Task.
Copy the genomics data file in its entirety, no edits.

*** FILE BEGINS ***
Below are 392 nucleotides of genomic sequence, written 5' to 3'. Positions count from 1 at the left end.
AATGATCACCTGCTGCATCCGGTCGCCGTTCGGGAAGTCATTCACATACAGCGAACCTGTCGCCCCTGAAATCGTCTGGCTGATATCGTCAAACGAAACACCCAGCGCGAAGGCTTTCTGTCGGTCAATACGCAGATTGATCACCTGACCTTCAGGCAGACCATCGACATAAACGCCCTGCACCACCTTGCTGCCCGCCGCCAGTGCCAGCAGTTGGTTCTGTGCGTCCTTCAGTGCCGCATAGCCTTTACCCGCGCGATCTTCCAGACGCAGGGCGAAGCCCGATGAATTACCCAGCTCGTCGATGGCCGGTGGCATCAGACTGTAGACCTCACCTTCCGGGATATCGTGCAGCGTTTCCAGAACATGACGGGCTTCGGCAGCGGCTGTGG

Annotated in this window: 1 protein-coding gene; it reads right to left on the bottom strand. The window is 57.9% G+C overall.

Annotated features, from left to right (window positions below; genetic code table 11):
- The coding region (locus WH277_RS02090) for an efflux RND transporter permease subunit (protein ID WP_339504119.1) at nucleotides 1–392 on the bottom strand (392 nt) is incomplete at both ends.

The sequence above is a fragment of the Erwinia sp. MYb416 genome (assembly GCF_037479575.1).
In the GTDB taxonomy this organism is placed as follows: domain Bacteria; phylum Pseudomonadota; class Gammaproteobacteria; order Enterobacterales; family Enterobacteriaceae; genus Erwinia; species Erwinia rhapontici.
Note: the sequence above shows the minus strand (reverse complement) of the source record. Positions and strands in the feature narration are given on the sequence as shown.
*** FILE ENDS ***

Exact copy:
Below are 392 nucleotides of genomic sequence, written 5' to 3'. Positions count from 1 at the left end.
AATGATCACCTGCTGCATCCGGTCGCCGTTCGGGAAGTCATTCACATACAGCGAACCTGTCGCCCCTGAAATCGTCTGGCTGATATCGTCAAACGAAACACCCAGCGCGAAGGCTTTCTGTCGGTCAATACGCAGATTGATCACCTGACCTTCAGGCAGACCATCGACATAAACGCCCTGCACCACCTTGCTGCCCGCCGCCAGTGCCAGCAGTTGGTTCTGTGCGTCCTTCAGTGCCGCATAGCCTTTACCCGCGCGATCTTCCAGACGCAGGGCGAAGCCCGATGAATTACCCAGCTCGTCGATGGCCGGTGGCATCAGACTGTAGACCTCACCTTCCGGGATATCGTGCAGCGTTTCCAGAACATGACGGGCTTCGGCAGCGGCTGTGG

Annotated in this window: 1 protein-coding gene; it reads right to left on the bottom strand. The window is 57.9% G+C overall.

Annotated features, from left to right (window positions below; genetic code table 11):
- The coding region (locus WH277_RS02090) for an efflux RND transporter permease subunit (protein ID WP_339504119.1) at nucleotides 1–392 on the bottom strand (392 nt) is incomplete at both ends.

The sequence above is a fragment of the Erwinia sp. MYb416 genome (assembly GCF_037479575.1).
In the GTDB taxonomy this organism is placed as follows: domain Bacteria; phylum Pseudomonadota; class Gammaproteobacteria; order Enterobacterales; family Enterobacteriaceae; genus Erwinia; species Erwinia rhapontici.
Note: the sequence above shows the minus strand (reverse complement) of the source record. Positions and strands in the feature narration are given on the sequence as shown.